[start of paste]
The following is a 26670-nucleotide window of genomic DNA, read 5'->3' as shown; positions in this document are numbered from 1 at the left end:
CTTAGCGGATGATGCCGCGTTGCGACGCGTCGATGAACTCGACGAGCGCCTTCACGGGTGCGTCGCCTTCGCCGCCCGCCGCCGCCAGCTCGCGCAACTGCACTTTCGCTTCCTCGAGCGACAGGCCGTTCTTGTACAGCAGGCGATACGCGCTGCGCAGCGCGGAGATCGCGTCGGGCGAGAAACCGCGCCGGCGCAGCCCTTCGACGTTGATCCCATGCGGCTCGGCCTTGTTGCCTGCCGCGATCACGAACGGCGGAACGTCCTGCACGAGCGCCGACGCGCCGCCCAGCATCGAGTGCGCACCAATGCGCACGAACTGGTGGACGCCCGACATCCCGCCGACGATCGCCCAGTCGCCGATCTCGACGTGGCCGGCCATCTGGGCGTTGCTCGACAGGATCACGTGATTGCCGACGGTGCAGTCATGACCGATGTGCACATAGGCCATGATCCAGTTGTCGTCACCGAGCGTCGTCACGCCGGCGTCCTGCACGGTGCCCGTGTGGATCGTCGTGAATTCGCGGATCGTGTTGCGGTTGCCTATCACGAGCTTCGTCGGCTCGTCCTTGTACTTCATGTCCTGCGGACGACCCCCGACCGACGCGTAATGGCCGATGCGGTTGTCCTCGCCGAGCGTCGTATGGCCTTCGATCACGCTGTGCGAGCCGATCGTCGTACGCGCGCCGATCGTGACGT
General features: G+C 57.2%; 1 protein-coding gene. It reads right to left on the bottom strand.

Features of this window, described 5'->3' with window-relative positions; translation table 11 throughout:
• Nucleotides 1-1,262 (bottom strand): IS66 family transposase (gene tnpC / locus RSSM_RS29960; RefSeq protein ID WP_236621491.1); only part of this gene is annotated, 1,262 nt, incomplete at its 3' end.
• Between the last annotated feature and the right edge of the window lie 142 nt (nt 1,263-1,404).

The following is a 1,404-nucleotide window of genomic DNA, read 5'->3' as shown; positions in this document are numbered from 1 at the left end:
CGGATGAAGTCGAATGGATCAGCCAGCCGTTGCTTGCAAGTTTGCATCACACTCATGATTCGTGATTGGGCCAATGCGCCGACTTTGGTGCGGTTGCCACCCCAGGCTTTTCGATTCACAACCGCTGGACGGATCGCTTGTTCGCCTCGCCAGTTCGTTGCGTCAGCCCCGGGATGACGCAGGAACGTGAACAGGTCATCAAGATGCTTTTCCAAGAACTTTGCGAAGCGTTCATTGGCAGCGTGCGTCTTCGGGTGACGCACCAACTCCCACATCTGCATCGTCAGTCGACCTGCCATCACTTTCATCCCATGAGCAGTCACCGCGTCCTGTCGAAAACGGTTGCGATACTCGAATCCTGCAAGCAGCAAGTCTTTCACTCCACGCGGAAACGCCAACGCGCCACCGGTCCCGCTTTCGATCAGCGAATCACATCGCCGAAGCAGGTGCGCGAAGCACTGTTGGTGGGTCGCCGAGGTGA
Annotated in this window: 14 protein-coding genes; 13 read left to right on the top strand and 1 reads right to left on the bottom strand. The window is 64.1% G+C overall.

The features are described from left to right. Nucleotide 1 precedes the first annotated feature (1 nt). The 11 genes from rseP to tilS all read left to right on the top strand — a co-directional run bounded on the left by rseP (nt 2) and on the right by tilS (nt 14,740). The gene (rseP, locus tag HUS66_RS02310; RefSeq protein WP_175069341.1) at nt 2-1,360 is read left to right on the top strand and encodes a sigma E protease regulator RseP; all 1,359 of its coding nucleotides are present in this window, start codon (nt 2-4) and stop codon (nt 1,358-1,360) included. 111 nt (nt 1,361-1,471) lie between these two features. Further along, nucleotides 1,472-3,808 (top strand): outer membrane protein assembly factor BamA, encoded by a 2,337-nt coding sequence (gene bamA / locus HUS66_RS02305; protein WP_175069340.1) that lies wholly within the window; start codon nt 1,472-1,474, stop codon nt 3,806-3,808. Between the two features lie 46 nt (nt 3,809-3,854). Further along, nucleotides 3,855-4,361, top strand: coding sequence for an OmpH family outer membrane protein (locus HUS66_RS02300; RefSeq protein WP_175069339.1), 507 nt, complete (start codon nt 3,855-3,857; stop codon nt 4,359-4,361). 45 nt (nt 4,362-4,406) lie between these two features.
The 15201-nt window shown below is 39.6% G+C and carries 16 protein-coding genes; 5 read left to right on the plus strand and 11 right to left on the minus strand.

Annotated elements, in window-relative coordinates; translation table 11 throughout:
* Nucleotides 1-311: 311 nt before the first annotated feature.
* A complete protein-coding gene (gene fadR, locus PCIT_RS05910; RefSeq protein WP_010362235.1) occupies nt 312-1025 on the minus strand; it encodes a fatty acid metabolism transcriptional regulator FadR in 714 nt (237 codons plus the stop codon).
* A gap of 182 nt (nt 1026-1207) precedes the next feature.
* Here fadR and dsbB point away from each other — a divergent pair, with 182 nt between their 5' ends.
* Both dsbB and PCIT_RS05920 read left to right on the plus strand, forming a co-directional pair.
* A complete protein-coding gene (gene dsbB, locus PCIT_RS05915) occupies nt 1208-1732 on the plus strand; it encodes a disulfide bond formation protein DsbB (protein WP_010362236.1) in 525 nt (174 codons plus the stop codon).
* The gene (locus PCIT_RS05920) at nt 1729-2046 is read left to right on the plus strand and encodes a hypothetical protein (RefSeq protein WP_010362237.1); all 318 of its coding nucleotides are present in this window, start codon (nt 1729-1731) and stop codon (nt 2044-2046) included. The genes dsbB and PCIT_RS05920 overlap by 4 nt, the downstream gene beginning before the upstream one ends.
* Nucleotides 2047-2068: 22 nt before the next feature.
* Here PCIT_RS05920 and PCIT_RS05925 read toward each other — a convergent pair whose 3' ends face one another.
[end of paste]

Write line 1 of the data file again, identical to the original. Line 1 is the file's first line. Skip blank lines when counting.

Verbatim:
The following is a 26670-nucleotide window of genomic DNA, read 5'->3' as shown; positions in this document are numbered from 1 at the left end: